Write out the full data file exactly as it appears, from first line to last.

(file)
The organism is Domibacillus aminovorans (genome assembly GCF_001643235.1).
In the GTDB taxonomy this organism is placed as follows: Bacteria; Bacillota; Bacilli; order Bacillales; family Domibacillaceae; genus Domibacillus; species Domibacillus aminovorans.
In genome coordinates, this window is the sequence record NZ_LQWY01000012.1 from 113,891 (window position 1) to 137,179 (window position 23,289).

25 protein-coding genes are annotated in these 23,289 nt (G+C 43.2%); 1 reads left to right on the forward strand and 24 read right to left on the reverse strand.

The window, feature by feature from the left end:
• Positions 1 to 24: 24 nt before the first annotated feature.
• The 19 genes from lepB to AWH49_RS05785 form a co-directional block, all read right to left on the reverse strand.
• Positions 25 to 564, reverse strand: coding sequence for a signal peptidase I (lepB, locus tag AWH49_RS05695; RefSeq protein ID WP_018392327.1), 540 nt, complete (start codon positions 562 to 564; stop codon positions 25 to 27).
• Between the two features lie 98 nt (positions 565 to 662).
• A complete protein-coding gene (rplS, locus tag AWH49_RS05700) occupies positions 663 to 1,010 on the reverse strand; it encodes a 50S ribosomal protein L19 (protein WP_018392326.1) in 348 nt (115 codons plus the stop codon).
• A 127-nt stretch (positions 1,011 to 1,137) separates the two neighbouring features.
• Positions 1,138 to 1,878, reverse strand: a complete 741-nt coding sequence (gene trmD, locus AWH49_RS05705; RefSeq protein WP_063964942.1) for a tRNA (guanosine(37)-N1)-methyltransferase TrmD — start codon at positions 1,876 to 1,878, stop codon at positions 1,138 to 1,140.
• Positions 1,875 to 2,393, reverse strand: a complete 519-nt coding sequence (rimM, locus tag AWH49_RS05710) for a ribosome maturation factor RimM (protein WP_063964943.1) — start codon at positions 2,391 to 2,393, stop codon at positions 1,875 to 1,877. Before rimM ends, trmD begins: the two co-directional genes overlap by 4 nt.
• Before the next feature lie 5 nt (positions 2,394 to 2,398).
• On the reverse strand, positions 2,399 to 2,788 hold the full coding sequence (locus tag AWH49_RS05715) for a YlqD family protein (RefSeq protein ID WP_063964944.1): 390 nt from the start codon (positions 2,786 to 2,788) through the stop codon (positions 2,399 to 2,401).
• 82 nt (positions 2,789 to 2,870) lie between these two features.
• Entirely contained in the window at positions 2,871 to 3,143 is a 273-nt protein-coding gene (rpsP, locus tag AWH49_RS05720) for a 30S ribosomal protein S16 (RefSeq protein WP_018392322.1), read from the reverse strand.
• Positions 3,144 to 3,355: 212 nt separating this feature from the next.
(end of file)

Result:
The organism is Domibacillus aminovorans (genome assembly GCF_001643235.1).
In the GTDB taxonomy this organism is placed as follows: Bacteria; Bacillota; Bacilli; order Bacillales; family Domibacillaceae; genus Domibacillus; species Domibacillus aminovorans.
In genome coordinates, this window is the sequence record NZ_LQWY01000012.1 from 113,891 (window position 1) to 137,179 (window position 23,289).

25 protein-coding genes are annotated in these 23,289 nt (G+C 43.2%); 1 reads left to right on the forward strand and 24 read right to left on the reverse strand.

The window, feature by feature from the left end:
• Positions 1 to 24: 24 nt before the first annotated feature.
• The 19 genes from lepB to AWH49_RS05785 form a co-directional block, all read right to left on the reverse strand.
• Positions 25 to 564, reverse strand: coding sequence for a signal peptidase I (lepB, locus tag AWH49_RS05695; RefSeq protein ID WP_018392327.1), 540 nt, complete (start codon positions 562 to 564; stop codon positions 25 to 27).
• Between the two features lie 98 nt (positions 565 to 662).
• A complete protein-coding gene (rplS, locus tag AWH49_RS05700) occupies positions 663 to 1,010 on the reverse strand; it encodes a 50S ribosomal protein L19 (protein WP_018392326.1) in 348 nt (115 codons plus the stop codon).
• A 127-nt stretch (positions 1,011 to 1,137) separates the two neighbouring features.
• Positions 1,138 to 1,878, reverse strand: a complete 741-nt coding sequence (gene trmD, locus AWH49_RS05705; RefSeq protein WP_063964942.1) for a tRNA (guanosine(37)-N1)-methyltransferase TrmD — start codon at positions 1,876 to 1,878, stop codon at positions 1,138 to 1,140.
• Positions 1,875 to 2,393, reverse strand: a complete 519-nt coding sequence (rimM, locus tag AWH49_RS05710) for a ribosome maturation factor RimM (protein WP_063964943.1) — start codon at positions 2,391 to 2,393, stop codon at positions 1,875 to 1,877. Before rimM ends, trmD begins: the two co-directional genes overlap by 4 nt.
• Before the next feature lie 5 nt (positions 2,394 to 2,398).
• On the reverse strand, positions 2,399 to 2,788 hold the full coding sequence (locus tag AWH49_RS05715) for a YlqD family protein (RefSeq protein ID WP_063964944.1): 390 nt from the start codon (positions 2,786 to 2,788) through the stop codon (positions 2,399 to 2,401).
• 82 nt (positions 2,789 to 2,870) lie between these two features.
• Entirely contained in the window at positions 2,871 to 3,143 is a 273-nt protein-coding gene (rpsP, locus tag AWH49_RS05720) for a 30S ribosomal protein S16 (RefSeq protein WP_018392322.1), read from the reverse strand.
• Positions 3,144 to 3,355: 212 nt separating this feature from the next.